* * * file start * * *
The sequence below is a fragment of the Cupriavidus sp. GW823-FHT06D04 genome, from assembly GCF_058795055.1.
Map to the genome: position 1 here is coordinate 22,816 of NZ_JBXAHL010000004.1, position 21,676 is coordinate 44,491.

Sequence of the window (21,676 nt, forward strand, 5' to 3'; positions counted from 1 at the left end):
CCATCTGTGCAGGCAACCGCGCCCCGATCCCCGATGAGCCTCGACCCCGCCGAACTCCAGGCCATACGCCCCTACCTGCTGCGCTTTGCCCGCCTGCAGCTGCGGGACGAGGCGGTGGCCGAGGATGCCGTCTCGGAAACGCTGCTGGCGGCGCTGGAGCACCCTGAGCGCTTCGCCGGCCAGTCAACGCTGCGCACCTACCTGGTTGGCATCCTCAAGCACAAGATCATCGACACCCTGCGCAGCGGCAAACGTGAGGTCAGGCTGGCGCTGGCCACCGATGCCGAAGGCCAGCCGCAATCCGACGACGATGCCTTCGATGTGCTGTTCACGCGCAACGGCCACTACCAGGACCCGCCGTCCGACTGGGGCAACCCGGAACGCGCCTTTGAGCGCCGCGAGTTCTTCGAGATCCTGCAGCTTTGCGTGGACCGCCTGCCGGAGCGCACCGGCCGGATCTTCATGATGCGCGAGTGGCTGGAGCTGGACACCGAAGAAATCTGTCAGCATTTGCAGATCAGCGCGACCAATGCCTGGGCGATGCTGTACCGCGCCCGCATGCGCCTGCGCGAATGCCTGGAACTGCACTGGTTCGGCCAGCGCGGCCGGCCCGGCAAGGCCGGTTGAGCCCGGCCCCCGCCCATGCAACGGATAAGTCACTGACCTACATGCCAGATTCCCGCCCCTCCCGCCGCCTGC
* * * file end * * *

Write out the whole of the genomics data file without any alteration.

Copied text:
The sequence below is a fragment of the Cupriavidus sp. GW823-FHT06D04 genome, from assembly GCF_058795055.1.
Map to the genome: position 1 here is coordinate 22,816 of NZ_JBXAHL010000004.1, position 21,676 is coordinate 44,491.

Sequence of the window (21,676 nt, forward strand, 5' to 3'; positions counted from 1 at the left end):
CCATCTGTGCAGGCAACCGCGCCCCGATCCCCGATGAGCCTCGACCCCGCCGAACTCCAGGCCATACGCCCCTACCTGCTGCGCTTTGCCCGCCTGCAGCTGCGGGACGAGGCGGTGGCCGAGGATGCCGTCTCGGAAACGCTGCTGGCGGCGCTGGAGCACCCTGAGCGCTTCGCCGGCCAGTCAACGCTGCGCACCTACCTGGTTGGCATCCTCAAGCACAAGATCATCGACACCCTGCGCAGCGGCAAACGTGAGGTCAGGCTGGCGCTGGCCACCGATGCCGAAGGCCAGCCGCAATCCGACGACGATGCCTTCGATGTGCTGTTCACGCGCAACGGCCACTACCAGGACCCGCCGTCCGACTGGGGCAACCCGGAACGCGCCTTTGAGCGCCGCGAGTTCTTCGAGATCCTGCAGCTTTGCGTGGACCGCCTGCCGGAGCGCACCGGCCGGATCTTCATGATGCGCGAGTGGCTGGAGCTGGACACCGAAGAAATCTGTCAGCATTTGCAGATCAGCGCGACCAATGCCTGGGCGATGCTGTACCGCGCCCGCATGCGCCTGCGCGAATGCCTGGAACTGCACTGGTTCGGCCAGCGCGGCCGGCCCGGCAAGGCCGGTTGAGCCCGGCCCCCGCCCATGCAACGGATAAGTCACTGACCTACATGCCAGATTCCCGCCCCTCCCGCCGCCTGC